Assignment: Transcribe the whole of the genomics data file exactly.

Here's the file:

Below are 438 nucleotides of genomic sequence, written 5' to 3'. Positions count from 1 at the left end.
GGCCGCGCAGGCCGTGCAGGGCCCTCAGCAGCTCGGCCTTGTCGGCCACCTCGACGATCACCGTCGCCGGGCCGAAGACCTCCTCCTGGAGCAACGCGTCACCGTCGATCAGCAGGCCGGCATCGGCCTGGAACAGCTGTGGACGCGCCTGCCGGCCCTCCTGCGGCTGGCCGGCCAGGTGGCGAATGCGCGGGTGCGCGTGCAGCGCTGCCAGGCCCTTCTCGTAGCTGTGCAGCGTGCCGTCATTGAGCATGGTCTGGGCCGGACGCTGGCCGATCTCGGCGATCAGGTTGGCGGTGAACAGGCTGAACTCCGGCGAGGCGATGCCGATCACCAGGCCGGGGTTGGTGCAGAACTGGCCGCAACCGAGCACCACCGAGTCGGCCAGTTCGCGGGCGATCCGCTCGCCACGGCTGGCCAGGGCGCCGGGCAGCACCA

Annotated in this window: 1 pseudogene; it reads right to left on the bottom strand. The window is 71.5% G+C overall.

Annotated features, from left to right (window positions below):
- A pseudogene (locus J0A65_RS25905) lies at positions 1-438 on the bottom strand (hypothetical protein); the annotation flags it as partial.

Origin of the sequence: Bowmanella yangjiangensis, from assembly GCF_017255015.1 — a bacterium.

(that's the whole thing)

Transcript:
Below are 438 nucleotides of genomic sequence, written 5' to 3'. Positions count from 1 at the left end.
GGCCGCGCAGGCCGTGCAGGGCCCTCAGCAGCTCGGCCTTGTCGGCCACCTCGACGATCACCGTCGCCGGGCCGAAGACCTCCTCCTGGAGCAACGCGTCACCGTCGATCAGCAGGCCGGCATCGGCCTGGAACAGCTGTGGACGCGCCTGCCGGCCCTCCTGCGGCTGGCCGGCCAGGTGGCGAATGCGCGGGTGCGCGTGCAGCGCTGCCAGGCCCTTCTCGTAGCTGTGCAGCGTGCCGTCATTGAGCATGGTCTGGGCCGGACGCTGGCCGATCTCGGCGATCAGGTTGGCGGTGAACAGGCTGAACTCCGGCGAGGCGATGCCGATCACCAGGCCGGGGTTGGTGCAGAACTGGCCGCAACCGAGCACCACCGAGTCGGCCAGTTCGCGGGCGATCCGCTCGCCACGGCTGGCCAGGGCGCCGGGCAGCACCA

Annotated in this window: 1 pseudogene; it reads right to left on the bottom strand. The window is 71.5% G+C overall.

Annotated features, from left to right (window positions below):
- A pseudogene (locus J0A65_RS25905) lies at positions 1-438 on the bottom strand (hypothetical protein); the annotation flags it as partial.

Origin of the sequence: Bowmanella yangjiangensis, from assembly GCF_017255015.1 — a bacterium.